Director: Denis Villeneuve
Cast: Jake Gyllenhaal, Mélanie Laurent, Sarah Gadon, Isabella Rossellini
RunTime: 1 hr 31 mins
Rating: M18 (Sexual Scenes and Nudity)
Released By: Shaw
Opening Day: 10 April 2014
Synopsis: ENEMY tells the story of a university lecturer named Adam (Gyllenhaal) who is nearing the end of a relationship with his girlfriend Mary (Laurent). One night, while watching a film, Adam spots a minor actor who looks just like him. Consumed by the desire to meet his double, Adam tracks down Anthony, an actor living with his pregnant wife Helen (Gadon) and engages him in a complex and dangerous struggle. The film is a haunting and provocative psychosexual thriller about duality and identity, where in the end only one man will survive.
Ecstasy wasn’t the first thing on this writer’s mind when he was assigned to review Canadian director Denis Villeneuve’s last film Prisoners. Sure, the American production had an impressive ensemble cast including Hugh Jackman, Jake Gyllenhaal, Viola Davis, Maria Bello, Terrence Howard, Melissa Leo and Paul Dano – but the 153 minute runtime spelt d-r-a-g-g-i-n-e-s-s. It didn’t help that the distributor arranged for a late night screening, which only means that viewers will be dead beat, especially after a long day’s battle in the corporate war zone.
Surprise, surprise. The thriller turned out to be one of this reviewer’s favourite films last year. Without giving too much away, let’s just say the last shot will leave you unsettled for some time (we are still wondering why the two lead actors were not recognised at any major film awards).
So it was with bated breath as this columnist awaits Villeneuve’s latest work to reach our shores. After all, the mainstream audiences here probably only got to know him from his Oscar nominated Incedies (2010). His works before that (2009’s Polytechnique, 2000’s Maelstrom, 1998’s Un 32 aout sur terre, amongst others) probably do not ring a bell. The first thing this writer checked when this film was on the distributor’s schedule was the runtime. 91 minutes – was there a printing error? When was the last time you sat through a one and a half hour movie? Could this brevity be a good thing?
Villeneuve teams up with Gyllenhaal in this psychological thriller to tell the story of an academic who in increasingly uninterested in his beautiful girlfriend (Inglourious Basterd and Now You See Me’s Melanie Laurent). Things take a twisted turn when he spots his lookalike while watching a movie. He decides to track this person down, and again, without giving too much away, things do get spookily intense.
This is clearly Gyllenhaal’s show, having to portray two different characters. You learn to empathise with both characters, despite their very different personalities. There comes a point when you do not bother who the protagonist is, and whether the antagonist is one that should perish by the end of the film. Gyllenhaal had his fair share of impressive on screen performances, including a gay cowboy in 2006’s BrokebackMountainwhich earned him a Best Supporting Actor Oscar nomination (he lost to Syriana’s George Clooney) and various charismatic characters in 2005’s Jarhead, 2007’s Rendition and 2010’s Prince of Persia: The Sands of Time.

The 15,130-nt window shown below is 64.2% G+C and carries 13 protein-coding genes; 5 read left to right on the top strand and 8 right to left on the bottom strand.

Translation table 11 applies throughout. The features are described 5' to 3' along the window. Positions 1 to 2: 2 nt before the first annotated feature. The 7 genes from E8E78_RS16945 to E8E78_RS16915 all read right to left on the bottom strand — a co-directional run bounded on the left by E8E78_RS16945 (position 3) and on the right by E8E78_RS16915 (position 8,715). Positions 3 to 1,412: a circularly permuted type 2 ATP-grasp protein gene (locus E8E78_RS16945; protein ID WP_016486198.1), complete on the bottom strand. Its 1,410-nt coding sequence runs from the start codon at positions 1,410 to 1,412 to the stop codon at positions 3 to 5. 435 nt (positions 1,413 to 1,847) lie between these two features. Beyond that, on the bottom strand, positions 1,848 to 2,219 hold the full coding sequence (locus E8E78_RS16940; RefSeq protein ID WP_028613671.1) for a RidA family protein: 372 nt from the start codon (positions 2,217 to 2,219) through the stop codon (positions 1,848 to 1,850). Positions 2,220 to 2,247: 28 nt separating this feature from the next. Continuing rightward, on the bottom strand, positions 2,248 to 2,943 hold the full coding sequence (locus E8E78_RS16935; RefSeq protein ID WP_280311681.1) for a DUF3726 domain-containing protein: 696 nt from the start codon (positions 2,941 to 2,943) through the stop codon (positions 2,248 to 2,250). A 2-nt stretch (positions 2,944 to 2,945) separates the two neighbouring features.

But the one film which Gyllenhaal may have tapped on for inspiration for his latest performance is the indie hit we knew him from: 2001’s Donnie Darko. The twitchy and edgy performance by the 33 year old actor is one you will not forget easily. Couple that with Javier Gullon’s screenplay based on Jose Saramago’s novled The Double, and you get a tense but sometimes frustrating thriller that may not go down well with impatient viewers.
There is suspense, weirdness and a metaphysical structure in this film which demands your full attention and appeals for you to expect something out of the ordinary. The ensemble cast which includes Isabella Rossellini (My Dog Tulip, Late Bloomers), Sarah Gadon (A Dangerous Method, The Nut Job) and Stepen R Hart (Oz the Great and Powerful, The Mortal Instruments: City of Bones) deliver competent performances.
What about the 91 minute runtime? Under Villeneuve’s masterful direction, the film is succinctly told in a intriguingly existential manner that will leave you pondering long after the credits roll.
(A hypnotically original and suspenseful film that features strong performances and masterful direction)
Review by John Li